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    Gay Presidential Candidate Takes Center Stage

    By Stuart Gaffney and John Lewis–

    By all accounts, openly gay Democratic presidential candidate Pete Buttigieg dazzled a national audience with his performance at a CNN town hall on March 10.

    As marriage equality advocates, we were struck—and gratified—from the very start. Moderator Jake Tapper in a completely unsensational manner offered Buttigieg the opportunity to talk about his husband, Chasten Glezman. Tapper playfully asked Buttigieg about the slightly different ways that he and his husband guide their Twitter followers on the pronunciation of the family name Buttigieg (we like the ease of Glezman’s suggestion: “Buddha Judge”).

    Tapper conversed with Buttigieg no differently than he would a straight person, beginning: “I don’t want to get in the middle of a marital squabble … .” And after bantering with the candidate for a few moments, Tapper applauded Buttigieg’s answer to the question as “very diplomatic. I feel like you said your way was right but then you did not throw your husband under the bus, which is—I guarantee you that is the right path.” 

    More seriously, Tapper gave Buttigeig the opportunity to talk about the support his father, who passed away recently after a long illness, gave to him personally and to his candidacy. Buttigeig described speaking to his dad when he was hospitalized and intubated: “So I said, you know, I hope I’ll make you proud. And he mouthed around the tube, ‘You will.’”

    Buttigieg spoke eloquently at the town hall about the importance of LGBTIQ rights and what’s at stake personally for queer people. “I think the whole point of politics is everyday life. And part of how I understand that is that the most important thing in my life—my marriage to my husband—exists by the grace of a single vote on the U.S. Supreme Court.”

    Crucially, Buttigieg discussed “policy options” to “stop the Supreme Court from sliding toward being viewed as a nakedly political institution.” Buttigieg described the “radical … shattering of norms that Senate Republicans have gone through in order to get the court to where it is today.” 

    One proposal “of many” that Buttigeig highlighted as deserving consideration was restructuring the Supreme Court by expanding the number of justices from 9 to 15, with 10 of the justices appointed under current procedures and the other 5 “seated by unanimous consent” of the other 10. According to Buttigeig, “those five by necessity will be those who command the respect of the other 10 across the ideological spectrum and can be counted on to think for themselves.”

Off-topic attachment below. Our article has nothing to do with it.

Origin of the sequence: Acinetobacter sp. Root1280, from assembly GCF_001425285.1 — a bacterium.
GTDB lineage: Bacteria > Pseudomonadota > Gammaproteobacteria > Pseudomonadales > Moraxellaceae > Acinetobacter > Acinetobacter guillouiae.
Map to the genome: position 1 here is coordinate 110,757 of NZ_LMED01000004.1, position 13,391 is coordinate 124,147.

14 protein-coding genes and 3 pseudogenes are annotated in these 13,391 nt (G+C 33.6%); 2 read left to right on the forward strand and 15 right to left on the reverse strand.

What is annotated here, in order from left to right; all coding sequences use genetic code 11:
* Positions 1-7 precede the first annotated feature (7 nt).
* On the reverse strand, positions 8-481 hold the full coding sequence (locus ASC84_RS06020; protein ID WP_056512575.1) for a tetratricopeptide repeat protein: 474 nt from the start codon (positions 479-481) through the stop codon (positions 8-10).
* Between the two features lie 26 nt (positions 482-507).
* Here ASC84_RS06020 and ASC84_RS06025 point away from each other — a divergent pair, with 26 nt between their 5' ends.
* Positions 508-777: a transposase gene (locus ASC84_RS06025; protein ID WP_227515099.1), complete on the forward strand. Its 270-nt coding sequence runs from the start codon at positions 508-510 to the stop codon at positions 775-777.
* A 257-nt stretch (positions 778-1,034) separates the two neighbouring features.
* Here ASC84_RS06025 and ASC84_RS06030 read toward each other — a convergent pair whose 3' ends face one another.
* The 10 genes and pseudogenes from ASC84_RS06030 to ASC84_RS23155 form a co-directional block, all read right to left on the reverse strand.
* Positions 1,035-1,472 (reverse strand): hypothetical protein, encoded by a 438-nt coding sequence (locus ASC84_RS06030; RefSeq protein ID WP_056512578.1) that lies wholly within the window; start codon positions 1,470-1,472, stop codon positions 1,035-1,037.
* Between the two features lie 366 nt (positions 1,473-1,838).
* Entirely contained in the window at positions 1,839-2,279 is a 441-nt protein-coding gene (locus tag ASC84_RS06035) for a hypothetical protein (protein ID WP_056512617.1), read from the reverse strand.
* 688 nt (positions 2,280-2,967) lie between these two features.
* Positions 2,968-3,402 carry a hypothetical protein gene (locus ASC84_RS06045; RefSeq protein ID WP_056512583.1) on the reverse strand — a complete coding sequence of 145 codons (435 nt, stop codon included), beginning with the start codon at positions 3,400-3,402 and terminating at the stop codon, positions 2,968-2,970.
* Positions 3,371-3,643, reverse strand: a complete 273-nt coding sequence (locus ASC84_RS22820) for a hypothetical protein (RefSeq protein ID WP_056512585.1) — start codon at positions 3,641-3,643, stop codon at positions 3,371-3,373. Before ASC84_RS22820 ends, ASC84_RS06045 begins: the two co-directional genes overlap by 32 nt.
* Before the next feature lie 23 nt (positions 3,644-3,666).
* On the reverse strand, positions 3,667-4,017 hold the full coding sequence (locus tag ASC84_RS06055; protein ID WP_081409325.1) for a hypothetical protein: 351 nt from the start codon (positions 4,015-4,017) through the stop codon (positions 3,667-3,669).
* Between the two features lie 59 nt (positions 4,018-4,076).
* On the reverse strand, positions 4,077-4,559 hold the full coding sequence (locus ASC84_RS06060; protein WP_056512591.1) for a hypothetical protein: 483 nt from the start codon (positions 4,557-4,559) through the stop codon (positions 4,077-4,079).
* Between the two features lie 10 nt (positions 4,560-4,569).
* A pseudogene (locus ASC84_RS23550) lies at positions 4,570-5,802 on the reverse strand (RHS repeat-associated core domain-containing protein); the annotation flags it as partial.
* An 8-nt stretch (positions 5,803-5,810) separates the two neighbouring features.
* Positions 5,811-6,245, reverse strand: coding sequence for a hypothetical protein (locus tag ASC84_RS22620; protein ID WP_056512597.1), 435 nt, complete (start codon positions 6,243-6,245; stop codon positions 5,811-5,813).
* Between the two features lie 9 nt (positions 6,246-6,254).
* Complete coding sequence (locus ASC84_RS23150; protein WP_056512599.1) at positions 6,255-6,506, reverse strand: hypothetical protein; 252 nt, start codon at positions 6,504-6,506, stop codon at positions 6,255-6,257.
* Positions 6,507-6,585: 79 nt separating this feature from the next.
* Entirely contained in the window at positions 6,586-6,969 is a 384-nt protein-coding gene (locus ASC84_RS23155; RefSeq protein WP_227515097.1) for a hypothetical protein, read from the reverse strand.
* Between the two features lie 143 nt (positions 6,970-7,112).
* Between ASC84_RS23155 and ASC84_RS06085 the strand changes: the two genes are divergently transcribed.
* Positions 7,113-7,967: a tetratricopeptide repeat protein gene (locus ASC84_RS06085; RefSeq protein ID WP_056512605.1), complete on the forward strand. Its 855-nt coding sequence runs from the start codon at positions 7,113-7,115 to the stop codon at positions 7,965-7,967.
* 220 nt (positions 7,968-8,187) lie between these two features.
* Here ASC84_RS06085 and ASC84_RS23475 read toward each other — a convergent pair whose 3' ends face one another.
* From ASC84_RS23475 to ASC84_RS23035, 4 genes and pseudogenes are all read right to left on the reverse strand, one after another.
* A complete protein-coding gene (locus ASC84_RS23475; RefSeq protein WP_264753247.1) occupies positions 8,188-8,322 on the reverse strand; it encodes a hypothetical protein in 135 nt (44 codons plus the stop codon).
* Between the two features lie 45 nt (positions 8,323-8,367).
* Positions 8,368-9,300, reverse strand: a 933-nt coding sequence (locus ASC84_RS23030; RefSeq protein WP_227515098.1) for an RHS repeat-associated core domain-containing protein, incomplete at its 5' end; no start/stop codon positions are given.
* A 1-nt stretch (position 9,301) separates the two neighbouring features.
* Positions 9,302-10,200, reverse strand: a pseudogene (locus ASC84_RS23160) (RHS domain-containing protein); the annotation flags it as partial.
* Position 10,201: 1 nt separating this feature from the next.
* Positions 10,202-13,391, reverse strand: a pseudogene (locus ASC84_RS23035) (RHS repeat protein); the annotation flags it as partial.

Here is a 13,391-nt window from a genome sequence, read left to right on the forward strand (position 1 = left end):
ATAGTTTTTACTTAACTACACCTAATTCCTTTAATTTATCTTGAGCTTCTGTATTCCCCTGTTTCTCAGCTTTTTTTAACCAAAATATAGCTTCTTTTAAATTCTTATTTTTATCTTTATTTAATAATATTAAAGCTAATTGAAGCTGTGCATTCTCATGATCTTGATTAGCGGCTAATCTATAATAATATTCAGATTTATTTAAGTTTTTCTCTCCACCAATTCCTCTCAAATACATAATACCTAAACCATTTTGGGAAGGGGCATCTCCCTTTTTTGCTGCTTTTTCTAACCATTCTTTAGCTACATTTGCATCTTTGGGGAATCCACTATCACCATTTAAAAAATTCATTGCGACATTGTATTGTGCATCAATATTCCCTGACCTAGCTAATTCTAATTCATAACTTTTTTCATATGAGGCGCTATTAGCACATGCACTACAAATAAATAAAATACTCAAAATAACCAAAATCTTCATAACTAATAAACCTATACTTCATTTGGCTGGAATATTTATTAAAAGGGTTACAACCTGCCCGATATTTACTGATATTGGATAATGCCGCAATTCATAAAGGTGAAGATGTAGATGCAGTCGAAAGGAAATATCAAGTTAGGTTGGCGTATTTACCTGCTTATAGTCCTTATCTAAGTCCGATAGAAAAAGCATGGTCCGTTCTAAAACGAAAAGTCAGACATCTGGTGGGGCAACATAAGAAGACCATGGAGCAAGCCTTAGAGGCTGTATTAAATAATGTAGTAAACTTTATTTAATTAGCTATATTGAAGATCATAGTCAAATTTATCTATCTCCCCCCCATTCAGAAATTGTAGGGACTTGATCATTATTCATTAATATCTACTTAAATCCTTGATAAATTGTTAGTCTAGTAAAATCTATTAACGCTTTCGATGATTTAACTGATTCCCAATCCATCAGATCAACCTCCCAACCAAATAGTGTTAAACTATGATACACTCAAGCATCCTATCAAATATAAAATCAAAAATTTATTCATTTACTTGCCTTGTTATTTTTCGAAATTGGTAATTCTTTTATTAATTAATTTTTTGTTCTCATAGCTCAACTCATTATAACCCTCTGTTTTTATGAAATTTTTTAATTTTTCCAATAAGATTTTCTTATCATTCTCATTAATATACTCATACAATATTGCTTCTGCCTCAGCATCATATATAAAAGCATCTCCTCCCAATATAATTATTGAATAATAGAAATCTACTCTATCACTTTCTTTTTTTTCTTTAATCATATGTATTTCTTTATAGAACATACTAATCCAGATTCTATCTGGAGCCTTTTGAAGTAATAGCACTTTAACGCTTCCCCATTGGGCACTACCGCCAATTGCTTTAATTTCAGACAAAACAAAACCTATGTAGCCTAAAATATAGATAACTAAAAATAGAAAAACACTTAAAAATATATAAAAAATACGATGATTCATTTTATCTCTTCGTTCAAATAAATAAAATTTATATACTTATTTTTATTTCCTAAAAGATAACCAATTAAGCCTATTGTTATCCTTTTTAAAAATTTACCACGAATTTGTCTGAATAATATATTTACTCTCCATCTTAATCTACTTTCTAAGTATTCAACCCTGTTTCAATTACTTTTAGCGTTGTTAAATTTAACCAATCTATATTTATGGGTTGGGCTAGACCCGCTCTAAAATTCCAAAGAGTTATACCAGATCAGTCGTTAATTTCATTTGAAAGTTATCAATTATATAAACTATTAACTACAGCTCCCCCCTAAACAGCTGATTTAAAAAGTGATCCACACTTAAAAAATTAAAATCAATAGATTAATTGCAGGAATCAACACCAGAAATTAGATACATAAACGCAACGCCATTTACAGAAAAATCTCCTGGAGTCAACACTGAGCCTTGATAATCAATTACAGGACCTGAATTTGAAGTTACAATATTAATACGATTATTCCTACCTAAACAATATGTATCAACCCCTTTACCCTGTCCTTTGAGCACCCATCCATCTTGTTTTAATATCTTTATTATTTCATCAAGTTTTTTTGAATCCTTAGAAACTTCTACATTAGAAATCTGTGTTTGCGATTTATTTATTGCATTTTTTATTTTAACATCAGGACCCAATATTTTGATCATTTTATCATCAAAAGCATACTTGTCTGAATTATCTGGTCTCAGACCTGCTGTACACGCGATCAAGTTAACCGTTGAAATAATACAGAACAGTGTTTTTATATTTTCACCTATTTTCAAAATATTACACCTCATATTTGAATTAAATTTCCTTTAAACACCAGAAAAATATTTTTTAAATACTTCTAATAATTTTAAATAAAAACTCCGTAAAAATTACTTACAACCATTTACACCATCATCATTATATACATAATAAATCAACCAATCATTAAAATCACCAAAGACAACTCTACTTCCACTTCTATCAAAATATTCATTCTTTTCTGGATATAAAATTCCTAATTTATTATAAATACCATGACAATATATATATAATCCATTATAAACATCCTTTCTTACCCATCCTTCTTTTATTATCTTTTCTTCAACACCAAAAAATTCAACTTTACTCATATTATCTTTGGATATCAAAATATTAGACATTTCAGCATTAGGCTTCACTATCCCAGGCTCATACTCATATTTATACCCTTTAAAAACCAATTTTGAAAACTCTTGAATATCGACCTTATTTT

We cannot overstate the importance of the U.S. Supreme Court to all aspects of LGBTIQ rights, and Buttigeig’s articulation of innovative ways to address the current crisis at the Court stood out to us.  His words gave us renewed hope for the future of the high court.
    Buttigeig also made clear the “need [for] a federal equality act that would say that you cannot be fired just because of who you are or just because of who you love.”

    And he condemned Trump’s attacks on transgender people. Buttigeig, himself an Iraq War veteran, pointed to Trump’s “picking on [transgender] troops, people willing to lay down their lives for this country” and transgender high school students. He was appalled at the message a vulnerable “transgender teen” gets when “the highest officials in the land can’t tell the difference between her and a predator and make it harder for her to go to the bathroom.”

    Buttigeig further called out Vice President Pence on his hypocrisy in using religion to further his political goals. Buttigeig named the so-called “religious freedom” act that Pence championed as governor of Indiana for what it is: “really a license to discriminate,” using “your religion as an excuse for discriminating.”

    More generally, Buttigeig wondered how Pence, who claims to be such a devoted Christian, could “allow himself to become the cheerleader of the porn star presidency?” He asked if Pence had “stopped believing in scripture when he started believing in Donald Trump?”

    In describing the broad and bipartisan coalition that came together to oppose Pence’s discriminatory actions in Indiana several years ago, Buttigieg pointed to a shared belief in “just decency” as what brought people together to stand against discrimination.  We like the unintended double meaning of the phase “just decency”:  simple human decency and decency founded in justice. 

    Buttigeig credited that type of decency for his re-election as mayor of South Bend, Indiana. Buttigeig came out during the campaign and acknowledged that he was unsure how it would play “in a socially conservative community.” And to much applause from the town hall audience, he revealed: “I wound up getting re-elected with 80 percent of the vote.”

    We have not yet decided which candidate we will support in the upcoming presidential election. But who knows? If Buttigeig’s entry on the national stage last week is a harbinger of what’s to come and “just decency” has a role to play, our nation could be inaugurating its first openly gay president in January 2021.

    John Lewis and Stuart Gaffney, together for over three decades, were plaintiffs in the California case for equal marriage rights decided by the California Supreme Court in 2008. Their leadership in the grassroots organization Marriage Equality USA contributed in 2015 to making same-sex marriage legal nationwide.